By Andre Vltchek
June 19, 2015 "Information
- At the Museum of Contemporary Art (MOCA), in Los
Angeles, a gigantic, carnivorous flag with torn ends was waving
in an artificial wind created by enormous propellers.
There were no visitors at the exhibition. For a while I
thought that in all this huge space I was totally alone. But
soon I noticed two figures in black torn dresses, moving slowly,
in semi-darkness, desperately clinging to the walls. Backs bent,
they passed by the bookstore right near the place where someone
had put a small sign on the wall that said, “I cannot breath!”
Most likely it was a performance, a desperate protest action
of one man and one woman, a performance against this giant
“I cannot breath!” A man shouted before he died, before he
was murdered by the regime.
“I cannot write!” I thought. Which to me was almost the same
as not being able to respire.
It was the first time in many years that I had missed my
column, my essays, for several weeks.
Even when I was arrested in the Democratic Republic of Congo,
in Kenya, in Senegal, I still managed to write.
I managed to write after a deranged, evangelical and fascist
preacher paid hotel staff to poison me in the Indonesian city of
I wrote in many warzones and desperate slums, from Iraq to
Mindanao, from Haiti to Marshall Islands.
But I couldn’t write in the United States of America. Not one
single line, not one word. Not this time.
I spoke. I was invited to speak and I spoke at some huge
conference in southern California, and I gave talks at peace and
opposition gatherings in Monterey, San Jose and Fresno.
I was asked to speak on my 1.000 page book “Exposing
Lies of the Empire”, which became a bestseller, defined my
stand against the Empire, showing horrors it has been committing
all over the world.
I showed films, excerpts from my films on Africa: on Rwanda
and Congo, on refugee camp for Somali refugees, and on the
horrific slums of Nairobi.
I was asked to show all this and more, but at the end, a man
stood up and asked: “Why are you showing all this to us?”
“Because your country is murdering millions, right now”, I
“What are you expecting us to do?” He asked again, in a cool
As he uttered this, I was still recovering from a monstrous
jetlag, after travelling for 48 hours from South Africa,
arriving in California only one day before the presentation. In
South Africa, I was among my comrades. Everything was different:
there is a tremendous struggle for a better world, poor people
confronting and pressing their government, the great UNISA
(University of South Africa) getting deeply involved. There I
spoke at The 14th International Symposium on the Contributions
of Psychology to Peace. There I spoke and spoke, and fought and
fought, and was involved in negotiations, and was helping to
shape the concepts: of how no peace could and should exist
without justice, without social justice and how no progress
could be made anywhere on the Planet, without confronting
Western imperialism and fascism.
In California it was up side down: all totally different. In
California I stood alone, facing cold faces of self-righteous
crowds; crowds convinced of their superiority, even when they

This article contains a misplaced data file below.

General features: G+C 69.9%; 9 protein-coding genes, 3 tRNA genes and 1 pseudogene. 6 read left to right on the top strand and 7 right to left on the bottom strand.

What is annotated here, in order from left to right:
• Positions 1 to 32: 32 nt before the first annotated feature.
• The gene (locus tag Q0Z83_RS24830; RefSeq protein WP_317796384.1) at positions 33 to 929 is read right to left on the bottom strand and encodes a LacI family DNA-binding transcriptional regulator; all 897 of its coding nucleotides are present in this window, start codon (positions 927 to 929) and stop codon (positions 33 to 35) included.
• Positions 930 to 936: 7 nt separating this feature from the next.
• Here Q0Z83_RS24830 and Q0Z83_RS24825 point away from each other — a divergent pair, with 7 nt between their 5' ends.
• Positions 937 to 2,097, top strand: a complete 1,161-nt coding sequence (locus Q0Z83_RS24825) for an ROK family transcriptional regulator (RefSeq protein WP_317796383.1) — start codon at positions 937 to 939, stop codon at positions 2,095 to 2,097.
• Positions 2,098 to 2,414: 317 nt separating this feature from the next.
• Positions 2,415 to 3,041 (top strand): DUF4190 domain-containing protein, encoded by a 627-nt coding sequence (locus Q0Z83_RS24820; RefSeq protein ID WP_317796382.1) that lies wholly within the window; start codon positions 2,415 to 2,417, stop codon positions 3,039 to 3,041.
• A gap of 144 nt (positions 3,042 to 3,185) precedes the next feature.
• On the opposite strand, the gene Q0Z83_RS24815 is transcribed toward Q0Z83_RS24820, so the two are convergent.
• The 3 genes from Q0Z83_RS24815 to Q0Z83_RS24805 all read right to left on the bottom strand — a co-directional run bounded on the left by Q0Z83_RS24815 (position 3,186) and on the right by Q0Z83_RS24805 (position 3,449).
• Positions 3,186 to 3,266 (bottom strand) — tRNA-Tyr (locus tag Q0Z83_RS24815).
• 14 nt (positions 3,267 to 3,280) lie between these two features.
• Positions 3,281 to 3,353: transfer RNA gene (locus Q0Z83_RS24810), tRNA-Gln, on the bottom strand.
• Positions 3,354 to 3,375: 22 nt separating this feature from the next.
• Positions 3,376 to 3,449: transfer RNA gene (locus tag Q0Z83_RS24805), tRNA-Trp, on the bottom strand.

were, “benevolently” and mildly critical of several murderous
actions committed by their country in countless parts of the
“They are not telling us the truth”, I heard people repeating
on several occasions.
The citizens of the Empire were eager to describe themselves
as “victims”. Did the same spectacle appear in Nazi Germany in
the 1930’s? Most likely yes! “Defeated Germany was hit by
hyper-inflation, reparations, therefore it was a victim!” It
felt it became a victim of the Bolsheviks and the Jews and the
French, and the Roma… The United States was not defeated
externally, only internally. The two settings are different. Yet
there are many similarities, especially in how two empires have
“Do you believe in collective guilt, in collective
responsibility?” Someone challenged me from the public.
“Definitely!” I shouted back. “The responsibility and the
guilt of the West, of the white race, of Christianity, of the
Empire! Collective responsibility and guilt for hundreds of
millions of victims defined as un-people. Victims gassed,
bomber, starved, mutilated… Collective guilt and responsibility
for raping the free will of billions in Africa, Latin America,
the Middle East, Asia and Oceania. Collective guilt and
responsibility for the ongoing global apartheid!”
I felt no urgency from people living in Southern California;
I felt no urgency in Fresno, Monterey or San Jose. Life was
going on. Their life… About other lives, they knew nothing. They
actually made sure to know nothing.
Once in a while they protested, to feel good about
I was pushing speeches, presentations and talks about what I
saw in Africa and the Middle East: perpetual wars, destruction
of entire nations, millions of corpses piling on top of the
others. I gave examples and showed films. I was offering
in-depth analyses about how the West has been antagonizing China
At one point I began talking, passionately, about Latin
American revolutions: about poetry and music, about stories,
about the quixotic beauty of rebellion. I spoke about poets like
Neruda, Paz, Cardenal and Parra. I was trying to ignite the
crowd. Then, suddenly, I felt there was something wrong… dead
silence. I looked in front of me: most of the “crowd” consisted
of women over 80-years old, some on wheelchairs, several of them
“Young people here are… into themselves,” I was told. “It is